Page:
Peak of the hurricane season has arrived

HOLT, Fla., Sept. 10, 2020—The National Hurricane Center has multiple areas to watch this Sept. 10 as the hurricane season reaches its climatological peak.

Tropical Storm Paulette is now forecast to strengthen into a category 1 hurricane late this weekend or early Monday with the possibility of growing stronger, according to the NHC.

While it is forecast to remain at sea, the five-day forecast puts Bermuda directly in its path.

Tropical Storm Rene is also forecast to strengthen into a category 1 hurricane this weekend; however, it’s expected to weaken back to a tropical storm early next week.

Rene is expected to remain at sea and track east of Bermuda.

The low pressure area off the Carolinas isn’t expected to produce much more than rain.

Further east across the Atlantic Ocean, the tropical wave the NHC has been expecting is finally over the Atlantic.

Formation chance is now at 90 percent.

A tropical depression is forecast to develop this weekend or early next week while the system moves generally westward across the eastern and central tropical Atlantic.

Along with that wave, another tropical wave is forecast to emerge off the west coast of Africa this weekend.

Environmental conditions are favorable for development and a tropical depression could form over the far eastern Atlantic early next week while the system moves slowly westward, according to the NHC.

This already has a 40 percent chance for development.

Closer to home, a low pressure is producing disorganized showers and thunderstorms centered a couple hundred miles northeast of the Central Bahamas.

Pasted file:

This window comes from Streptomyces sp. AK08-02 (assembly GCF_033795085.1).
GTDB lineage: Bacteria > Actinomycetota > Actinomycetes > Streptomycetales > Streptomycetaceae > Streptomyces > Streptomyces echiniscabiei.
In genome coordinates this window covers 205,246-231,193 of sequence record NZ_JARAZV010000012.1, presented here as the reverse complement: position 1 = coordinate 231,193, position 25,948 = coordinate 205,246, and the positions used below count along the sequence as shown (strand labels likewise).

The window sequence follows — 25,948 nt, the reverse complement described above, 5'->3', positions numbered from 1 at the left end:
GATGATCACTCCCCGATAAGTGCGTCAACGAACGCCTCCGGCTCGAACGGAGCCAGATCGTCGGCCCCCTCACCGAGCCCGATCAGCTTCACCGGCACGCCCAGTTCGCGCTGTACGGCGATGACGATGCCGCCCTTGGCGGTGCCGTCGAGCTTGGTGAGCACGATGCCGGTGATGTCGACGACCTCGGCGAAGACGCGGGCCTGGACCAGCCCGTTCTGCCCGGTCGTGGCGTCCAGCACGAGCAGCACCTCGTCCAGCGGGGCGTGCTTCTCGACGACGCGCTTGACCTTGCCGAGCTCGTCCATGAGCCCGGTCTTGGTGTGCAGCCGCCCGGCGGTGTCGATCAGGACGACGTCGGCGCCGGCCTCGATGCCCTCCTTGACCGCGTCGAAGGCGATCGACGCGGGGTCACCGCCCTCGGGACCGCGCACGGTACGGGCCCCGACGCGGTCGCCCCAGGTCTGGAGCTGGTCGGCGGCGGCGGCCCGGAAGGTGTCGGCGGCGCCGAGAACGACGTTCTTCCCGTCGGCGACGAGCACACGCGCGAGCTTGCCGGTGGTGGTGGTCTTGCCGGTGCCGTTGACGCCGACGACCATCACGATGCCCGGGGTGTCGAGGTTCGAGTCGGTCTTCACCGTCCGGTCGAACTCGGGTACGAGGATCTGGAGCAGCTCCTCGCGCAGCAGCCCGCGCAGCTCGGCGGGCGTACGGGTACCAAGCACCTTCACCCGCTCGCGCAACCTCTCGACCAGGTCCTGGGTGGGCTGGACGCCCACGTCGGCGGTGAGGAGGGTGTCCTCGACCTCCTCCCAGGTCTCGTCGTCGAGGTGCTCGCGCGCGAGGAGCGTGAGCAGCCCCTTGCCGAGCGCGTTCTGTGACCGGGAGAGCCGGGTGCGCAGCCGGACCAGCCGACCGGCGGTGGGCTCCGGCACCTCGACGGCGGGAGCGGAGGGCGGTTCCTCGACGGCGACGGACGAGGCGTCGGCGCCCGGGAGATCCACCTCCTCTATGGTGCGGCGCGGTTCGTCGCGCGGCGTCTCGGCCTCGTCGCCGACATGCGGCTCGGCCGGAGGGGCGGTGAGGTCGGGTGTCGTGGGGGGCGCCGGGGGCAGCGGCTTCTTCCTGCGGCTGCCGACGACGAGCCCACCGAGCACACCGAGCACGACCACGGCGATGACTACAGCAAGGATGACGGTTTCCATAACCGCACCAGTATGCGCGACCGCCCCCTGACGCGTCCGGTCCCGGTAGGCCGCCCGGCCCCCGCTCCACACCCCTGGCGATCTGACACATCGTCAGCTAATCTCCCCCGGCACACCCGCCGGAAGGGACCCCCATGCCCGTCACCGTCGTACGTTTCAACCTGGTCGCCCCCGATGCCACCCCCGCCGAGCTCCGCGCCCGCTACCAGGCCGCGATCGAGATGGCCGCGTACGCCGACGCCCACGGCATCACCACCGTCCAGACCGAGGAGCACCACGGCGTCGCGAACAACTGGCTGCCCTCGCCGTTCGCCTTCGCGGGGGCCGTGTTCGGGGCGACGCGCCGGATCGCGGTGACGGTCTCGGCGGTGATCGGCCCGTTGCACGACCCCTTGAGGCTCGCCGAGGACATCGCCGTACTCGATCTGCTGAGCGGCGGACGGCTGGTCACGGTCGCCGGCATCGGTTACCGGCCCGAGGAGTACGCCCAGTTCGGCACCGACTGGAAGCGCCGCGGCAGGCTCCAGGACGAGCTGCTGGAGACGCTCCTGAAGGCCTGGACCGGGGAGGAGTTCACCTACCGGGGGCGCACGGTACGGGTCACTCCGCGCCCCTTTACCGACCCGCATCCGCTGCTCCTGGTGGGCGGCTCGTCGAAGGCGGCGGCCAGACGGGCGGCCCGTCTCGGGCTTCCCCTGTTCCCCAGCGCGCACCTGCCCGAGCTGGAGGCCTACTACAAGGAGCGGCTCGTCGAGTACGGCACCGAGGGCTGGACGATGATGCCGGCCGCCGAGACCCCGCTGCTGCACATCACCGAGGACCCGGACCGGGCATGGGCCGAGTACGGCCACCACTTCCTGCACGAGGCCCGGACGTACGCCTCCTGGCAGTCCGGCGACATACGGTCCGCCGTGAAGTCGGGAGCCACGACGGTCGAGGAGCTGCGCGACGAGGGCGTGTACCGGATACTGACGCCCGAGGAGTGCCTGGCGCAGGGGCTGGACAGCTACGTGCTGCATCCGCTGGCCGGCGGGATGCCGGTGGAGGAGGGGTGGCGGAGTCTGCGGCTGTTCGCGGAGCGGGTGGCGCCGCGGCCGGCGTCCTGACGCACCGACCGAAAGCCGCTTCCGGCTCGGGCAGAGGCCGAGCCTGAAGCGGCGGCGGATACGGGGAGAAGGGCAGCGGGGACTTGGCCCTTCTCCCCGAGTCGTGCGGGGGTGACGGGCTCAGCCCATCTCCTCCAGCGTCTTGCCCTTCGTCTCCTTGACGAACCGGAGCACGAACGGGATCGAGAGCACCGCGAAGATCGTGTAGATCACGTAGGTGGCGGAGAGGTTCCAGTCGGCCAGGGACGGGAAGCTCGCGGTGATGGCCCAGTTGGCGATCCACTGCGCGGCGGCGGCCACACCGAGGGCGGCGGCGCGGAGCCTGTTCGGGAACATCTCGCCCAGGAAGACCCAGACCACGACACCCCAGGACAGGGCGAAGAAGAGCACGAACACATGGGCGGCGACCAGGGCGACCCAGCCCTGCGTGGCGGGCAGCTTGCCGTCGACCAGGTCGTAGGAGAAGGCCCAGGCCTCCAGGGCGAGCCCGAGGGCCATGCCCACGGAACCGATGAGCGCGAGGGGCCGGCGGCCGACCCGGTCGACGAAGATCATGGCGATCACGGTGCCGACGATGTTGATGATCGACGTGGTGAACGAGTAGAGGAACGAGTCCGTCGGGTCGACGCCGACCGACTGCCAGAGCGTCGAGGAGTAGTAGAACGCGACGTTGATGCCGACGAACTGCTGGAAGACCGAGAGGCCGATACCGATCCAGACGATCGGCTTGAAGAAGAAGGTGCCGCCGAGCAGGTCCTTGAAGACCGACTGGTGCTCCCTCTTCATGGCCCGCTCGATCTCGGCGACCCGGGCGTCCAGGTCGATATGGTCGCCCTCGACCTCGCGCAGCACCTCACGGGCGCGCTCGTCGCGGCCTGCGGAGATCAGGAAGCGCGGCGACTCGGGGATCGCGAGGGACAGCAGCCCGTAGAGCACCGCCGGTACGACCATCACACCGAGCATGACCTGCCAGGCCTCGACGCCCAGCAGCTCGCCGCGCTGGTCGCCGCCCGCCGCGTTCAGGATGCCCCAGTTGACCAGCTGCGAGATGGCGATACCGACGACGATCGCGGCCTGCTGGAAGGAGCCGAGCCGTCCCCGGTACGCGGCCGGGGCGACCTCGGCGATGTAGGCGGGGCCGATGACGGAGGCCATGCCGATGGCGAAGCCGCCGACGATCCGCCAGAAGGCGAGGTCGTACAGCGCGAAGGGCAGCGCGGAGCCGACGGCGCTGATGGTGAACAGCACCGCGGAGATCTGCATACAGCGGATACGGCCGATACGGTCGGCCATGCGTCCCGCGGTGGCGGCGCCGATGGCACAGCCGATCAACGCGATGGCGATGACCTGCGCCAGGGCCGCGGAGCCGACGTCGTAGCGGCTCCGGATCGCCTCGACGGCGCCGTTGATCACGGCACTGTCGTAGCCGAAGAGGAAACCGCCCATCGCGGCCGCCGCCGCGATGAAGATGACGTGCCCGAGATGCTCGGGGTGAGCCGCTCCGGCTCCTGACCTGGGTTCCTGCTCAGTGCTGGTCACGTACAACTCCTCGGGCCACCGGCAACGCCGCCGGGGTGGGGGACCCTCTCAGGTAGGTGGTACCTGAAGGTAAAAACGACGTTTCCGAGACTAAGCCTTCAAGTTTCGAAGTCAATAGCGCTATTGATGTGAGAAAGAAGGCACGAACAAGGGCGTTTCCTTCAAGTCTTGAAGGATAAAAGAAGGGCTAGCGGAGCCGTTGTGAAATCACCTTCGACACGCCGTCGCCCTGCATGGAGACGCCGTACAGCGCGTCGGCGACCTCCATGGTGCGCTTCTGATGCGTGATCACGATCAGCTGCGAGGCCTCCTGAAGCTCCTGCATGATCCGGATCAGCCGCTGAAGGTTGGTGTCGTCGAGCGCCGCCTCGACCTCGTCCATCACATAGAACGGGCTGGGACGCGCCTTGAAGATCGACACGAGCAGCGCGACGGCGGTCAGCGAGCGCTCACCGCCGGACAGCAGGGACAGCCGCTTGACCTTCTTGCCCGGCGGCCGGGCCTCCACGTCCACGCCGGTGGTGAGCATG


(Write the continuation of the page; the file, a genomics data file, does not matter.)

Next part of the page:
This system is forecast to move westward, crossing the Bahamas and Florida tomorrow and move into the eastern Gulf of Mexico during the weekend.

Some development is expected and the NHC has given it a 30 percent chance.

Finally, another low pressure system developed over the northeastern Gulf of Mexico.

Some slow development of this system is possible while it moves westward then southward over the northern and western Gulf through early next week.

For now, it’s not expected to impact the Gulf coast. It has a 20 percent chance to develop further.

Should one of these systems become a tropical storm, the next name on the list is Sally, then Teddy.

With only four more names on the 2020 hurricane list and two-and-a-half more months of hurricane season, it’s likely the NHC will have to turn to the Greek alphabet for names after Teddy, Vicky and Wilfred are used.

Staff and National Hurricane Center forecasts

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